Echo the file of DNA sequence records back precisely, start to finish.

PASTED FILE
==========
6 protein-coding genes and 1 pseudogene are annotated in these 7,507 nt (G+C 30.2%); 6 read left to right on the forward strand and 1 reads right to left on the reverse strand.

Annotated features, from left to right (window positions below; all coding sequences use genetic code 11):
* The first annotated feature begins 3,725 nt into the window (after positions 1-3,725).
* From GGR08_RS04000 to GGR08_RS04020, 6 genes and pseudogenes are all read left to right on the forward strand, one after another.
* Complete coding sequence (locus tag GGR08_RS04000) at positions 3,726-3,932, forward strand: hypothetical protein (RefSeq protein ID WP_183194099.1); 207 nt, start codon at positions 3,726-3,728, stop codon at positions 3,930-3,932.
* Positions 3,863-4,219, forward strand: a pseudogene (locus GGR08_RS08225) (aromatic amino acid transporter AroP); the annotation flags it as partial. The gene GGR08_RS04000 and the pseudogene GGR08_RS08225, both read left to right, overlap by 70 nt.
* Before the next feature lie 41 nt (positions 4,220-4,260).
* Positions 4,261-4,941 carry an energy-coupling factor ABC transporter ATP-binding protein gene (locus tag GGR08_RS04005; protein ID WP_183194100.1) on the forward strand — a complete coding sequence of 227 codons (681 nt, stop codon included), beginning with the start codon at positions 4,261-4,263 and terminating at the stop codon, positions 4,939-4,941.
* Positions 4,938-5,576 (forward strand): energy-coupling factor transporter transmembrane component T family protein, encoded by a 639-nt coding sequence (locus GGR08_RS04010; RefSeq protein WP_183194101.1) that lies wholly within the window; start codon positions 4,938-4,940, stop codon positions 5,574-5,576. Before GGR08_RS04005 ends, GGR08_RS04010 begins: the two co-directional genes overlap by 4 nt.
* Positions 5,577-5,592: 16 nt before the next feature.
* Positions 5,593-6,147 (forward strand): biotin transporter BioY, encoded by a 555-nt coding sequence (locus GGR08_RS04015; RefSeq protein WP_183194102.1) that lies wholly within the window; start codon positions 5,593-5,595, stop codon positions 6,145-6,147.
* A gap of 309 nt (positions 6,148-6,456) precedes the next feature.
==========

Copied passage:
6 protein-coding genes and 1 pseudogene are annotated in these 7,507 nt (G+C 30.2%); 6 read left to right on the forward strand and 1 reads right to left on the reverse strand.

Annotated features, from left to right (window positions below; all coding sequences use genetic code 11):
* The first annotated feature begins 3,725 nt into the window (after positions 1-3,725).
* From GGR08_RS04000 to GGR08_RS04020, 6 genes and pseudogenes are all read left to right on the forward strand, one after another.
* Complete coding sequence (locus tag GGR08_RS04000) at positions 3,726-3,932, forward strand: hypothetical protein (RefSeq protein ID WP_183194099.1); 207 nt, start codon at positions 3,726-3,728, stop codon at positions 3,930-3,932.
* Positions 3,863-4,219, forward strand: a pseudogene (locus GGR08_RS08225) (aromatic amino acid transporter AroP); the annotation flags it as partial. The gene GGR08_RS04000 and the pseudogene GGR08_RS08225, both read left to right, overlap by 70 nt.
* Before the next feature lie 41 nt (positions 4,220-4,260).
* Positions 4,261-4,941 carry an energy-coupling factor ABC transporter ATP-binding protein gene (locus tag GGR08_RS04005; protein ID WP_183194100.1) on the forward strand — a complete coding sequence of 227 codons (681 nt, stop codon included), beginning with the start codon at positions 4,261-4,263 and terminating at the stop codon, positions 4,939-4,941.
* Positions 4,938-5,576 (forward strand): energy-coupling factor transporter transmembrane component T family protein, encoded by a 639-nt coding sequence (locus GGR08_RS04010; RefSeq protein WP_183194101.1) that lies wholly within the window; start codon positions 4,938-4,940, stop codon positions 5,574-5,576. Before GGR08_RS04005 ends, GGR08_RS04010 begins: the two co-directional genes overlap by 4 nt.
* Positions 5,577-5,592: 16 nt before the next feature.
* Positions 5,593-6,147 (forward strand): biotin transporter BioY, encoded by a 555-nt coding sequence (locus GGR08_RS04015; RefSeq protein WP_183194102.1) that lies wholly within the window; start codon positions 5,593-5,595, stop codon positions 6,145-6,147.
* A gap of 309 nt (positions 6,148-6,456) precedes the next feature.